It is a tradition as old as the country itself. "Tweede Nuwejaar" ( the second of January) has been a day of festivities since the seventeenth century as the local people turn out for day-long excitement. Like "Boxing Day" which was meant for staff in Britain to have a day off, the 2nd day of January is celebrated especially in the Cape where it originated. (I have a sneaky feeling that hard-working Johannesburg ignores this most agreeable custom.)
The main event in the city is the costumed parade of "Kaapse Klopse" (Cape Minstrels) through the streets, followed by the singing contests in the Greenpoint Stadium.The male choirs are dressed in their finest regalia. A little boy can be chosen for a superb soprano voice, or his dancing, comedy or acrobatic ability, or even as a cute mascot dressed like the adults. You can read more on the Cape Town Minstrel Carnival on Google.
On the beaches of the West Coast the people also turn out early for their traditional annual picnic. In my usually tranquil and open view of Kabeljoubank, large buses and many vehicles disgorge the people and soon we see a long procession snaking along the kilometer of beach walk. The beach is soon covered with tents, umbrellas and all types of shelters.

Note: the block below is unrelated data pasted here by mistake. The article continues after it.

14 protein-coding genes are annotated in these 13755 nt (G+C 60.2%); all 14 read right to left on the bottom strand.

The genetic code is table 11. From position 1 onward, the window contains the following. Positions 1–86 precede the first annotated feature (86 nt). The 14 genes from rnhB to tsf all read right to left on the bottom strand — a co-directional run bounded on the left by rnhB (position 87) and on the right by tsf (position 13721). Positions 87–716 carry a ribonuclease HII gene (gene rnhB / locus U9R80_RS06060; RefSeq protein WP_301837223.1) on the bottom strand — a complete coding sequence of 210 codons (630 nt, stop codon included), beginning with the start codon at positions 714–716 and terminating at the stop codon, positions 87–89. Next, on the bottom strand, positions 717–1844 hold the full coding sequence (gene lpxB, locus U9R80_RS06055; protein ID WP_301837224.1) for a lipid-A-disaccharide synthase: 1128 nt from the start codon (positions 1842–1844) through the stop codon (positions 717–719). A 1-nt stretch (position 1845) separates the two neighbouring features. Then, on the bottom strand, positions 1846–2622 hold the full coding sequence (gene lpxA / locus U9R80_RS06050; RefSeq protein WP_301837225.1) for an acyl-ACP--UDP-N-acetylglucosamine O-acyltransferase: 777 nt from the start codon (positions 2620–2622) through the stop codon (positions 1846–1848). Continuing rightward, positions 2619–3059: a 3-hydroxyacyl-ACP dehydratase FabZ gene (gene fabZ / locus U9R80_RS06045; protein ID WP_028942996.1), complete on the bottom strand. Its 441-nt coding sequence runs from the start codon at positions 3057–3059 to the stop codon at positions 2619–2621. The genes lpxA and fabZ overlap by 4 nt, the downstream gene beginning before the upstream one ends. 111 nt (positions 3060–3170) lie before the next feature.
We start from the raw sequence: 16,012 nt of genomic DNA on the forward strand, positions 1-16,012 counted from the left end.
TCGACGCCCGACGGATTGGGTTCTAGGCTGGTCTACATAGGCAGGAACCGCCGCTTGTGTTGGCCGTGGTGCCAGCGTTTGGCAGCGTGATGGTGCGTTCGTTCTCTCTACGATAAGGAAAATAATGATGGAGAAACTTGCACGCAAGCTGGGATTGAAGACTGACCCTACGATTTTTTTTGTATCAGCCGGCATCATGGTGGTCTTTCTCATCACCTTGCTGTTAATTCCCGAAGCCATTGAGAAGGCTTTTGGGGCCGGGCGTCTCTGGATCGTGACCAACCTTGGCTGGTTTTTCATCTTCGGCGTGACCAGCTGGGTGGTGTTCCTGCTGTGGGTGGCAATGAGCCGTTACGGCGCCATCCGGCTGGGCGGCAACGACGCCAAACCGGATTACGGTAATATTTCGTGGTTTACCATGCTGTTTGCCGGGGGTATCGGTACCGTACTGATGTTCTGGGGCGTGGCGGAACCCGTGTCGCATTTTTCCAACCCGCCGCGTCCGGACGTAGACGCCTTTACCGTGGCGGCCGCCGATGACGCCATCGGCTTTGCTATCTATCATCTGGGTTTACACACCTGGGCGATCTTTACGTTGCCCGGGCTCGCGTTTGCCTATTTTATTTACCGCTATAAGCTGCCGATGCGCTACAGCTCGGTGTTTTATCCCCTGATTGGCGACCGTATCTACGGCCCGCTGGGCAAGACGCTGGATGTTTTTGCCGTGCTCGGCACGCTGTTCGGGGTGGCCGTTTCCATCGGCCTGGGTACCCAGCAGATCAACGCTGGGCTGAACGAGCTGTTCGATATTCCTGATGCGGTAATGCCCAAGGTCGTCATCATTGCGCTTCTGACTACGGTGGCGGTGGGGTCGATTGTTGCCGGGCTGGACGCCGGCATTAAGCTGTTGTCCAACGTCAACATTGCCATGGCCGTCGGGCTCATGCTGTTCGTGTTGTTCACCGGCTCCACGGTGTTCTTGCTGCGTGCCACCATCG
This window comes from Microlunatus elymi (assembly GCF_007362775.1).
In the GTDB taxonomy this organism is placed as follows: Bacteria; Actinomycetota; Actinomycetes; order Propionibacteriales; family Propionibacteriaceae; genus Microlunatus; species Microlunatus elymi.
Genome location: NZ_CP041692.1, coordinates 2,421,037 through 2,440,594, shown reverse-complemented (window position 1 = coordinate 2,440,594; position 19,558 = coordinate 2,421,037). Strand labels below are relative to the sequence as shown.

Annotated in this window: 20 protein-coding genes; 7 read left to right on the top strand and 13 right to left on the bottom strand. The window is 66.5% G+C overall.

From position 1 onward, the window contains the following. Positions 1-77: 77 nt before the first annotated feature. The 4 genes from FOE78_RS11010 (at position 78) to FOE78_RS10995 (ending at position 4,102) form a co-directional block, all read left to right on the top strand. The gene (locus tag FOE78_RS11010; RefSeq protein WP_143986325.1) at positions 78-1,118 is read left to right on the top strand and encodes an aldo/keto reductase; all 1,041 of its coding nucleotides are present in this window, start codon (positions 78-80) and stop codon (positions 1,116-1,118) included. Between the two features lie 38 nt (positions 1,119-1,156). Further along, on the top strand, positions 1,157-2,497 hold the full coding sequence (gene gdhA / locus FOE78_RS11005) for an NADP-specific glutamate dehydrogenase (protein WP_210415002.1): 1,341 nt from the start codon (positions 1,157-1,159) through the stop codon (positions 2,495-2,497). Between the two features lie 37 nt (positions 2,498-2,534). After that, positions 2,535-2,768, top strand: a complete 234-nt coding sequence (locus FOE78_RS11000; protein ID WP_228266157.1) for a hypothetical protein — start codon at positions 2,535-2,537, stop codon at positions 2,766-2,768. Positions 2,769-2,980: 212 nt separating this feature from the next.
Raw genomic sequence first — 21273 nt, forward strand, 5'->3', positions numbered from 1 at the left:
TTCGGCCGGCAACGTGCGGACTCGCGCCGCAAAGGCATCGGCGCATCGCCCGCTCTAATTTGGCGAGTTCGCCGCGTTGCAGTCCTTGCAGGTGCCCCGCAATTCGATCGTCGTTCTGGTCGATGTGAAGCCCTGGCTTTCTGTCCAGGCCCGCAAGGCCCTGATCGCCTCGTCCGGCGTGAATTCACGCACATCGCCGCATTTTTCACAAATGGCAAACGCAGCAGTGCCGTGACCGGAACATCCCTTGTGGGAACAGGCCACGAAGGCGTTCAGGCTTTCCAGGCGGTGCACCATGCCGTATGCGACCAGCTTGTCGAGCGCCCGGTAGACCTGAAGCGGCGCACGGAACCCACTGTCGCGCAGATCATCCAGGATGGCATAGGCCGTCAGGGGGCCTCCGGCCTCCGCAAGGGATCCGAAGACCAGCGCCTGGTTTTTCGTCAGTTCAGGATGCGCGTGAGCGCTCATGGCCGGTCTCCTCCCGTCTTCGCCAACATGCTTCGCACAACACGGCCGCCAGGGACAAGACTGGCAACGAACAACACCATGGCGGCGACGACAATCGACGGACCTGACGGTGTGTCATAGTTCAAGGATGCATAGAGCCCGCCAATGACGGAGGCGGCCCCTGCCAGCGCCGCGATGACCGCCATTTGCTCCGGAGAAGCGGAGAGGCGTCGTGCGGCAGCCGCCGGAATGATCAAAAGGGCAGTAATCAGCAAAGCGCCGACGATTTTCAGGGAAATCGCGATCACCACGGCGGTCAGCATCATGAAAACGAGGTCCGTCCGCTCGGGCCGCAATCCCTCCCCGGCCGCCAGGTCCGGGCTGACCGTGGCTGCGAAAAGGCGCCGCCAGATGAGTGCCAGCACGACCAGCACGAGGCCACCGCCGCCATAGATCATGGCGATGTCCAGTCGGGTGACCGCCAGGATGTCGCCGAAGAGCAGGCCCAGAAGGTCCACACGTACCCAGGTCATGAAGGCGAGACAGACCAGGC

I watch discreetly while these folks have such a lovely time, my fingers crossed that there would not be a runaway fire. In my painting I tried to show the carefree walk down the pathway. Can you see the boy who has jumped onto a rock to see if his folks are following, while his little sister also glances backwards? Two teenage boys are carrying a heavy bag of foodstuffs. The guy in plaid shirt with an enormous bag of (forbidden) firewood (fire regulations) wears his cap back-to-front, a way of indicating his leadership. In the distance a white beach and a blue ocean calls!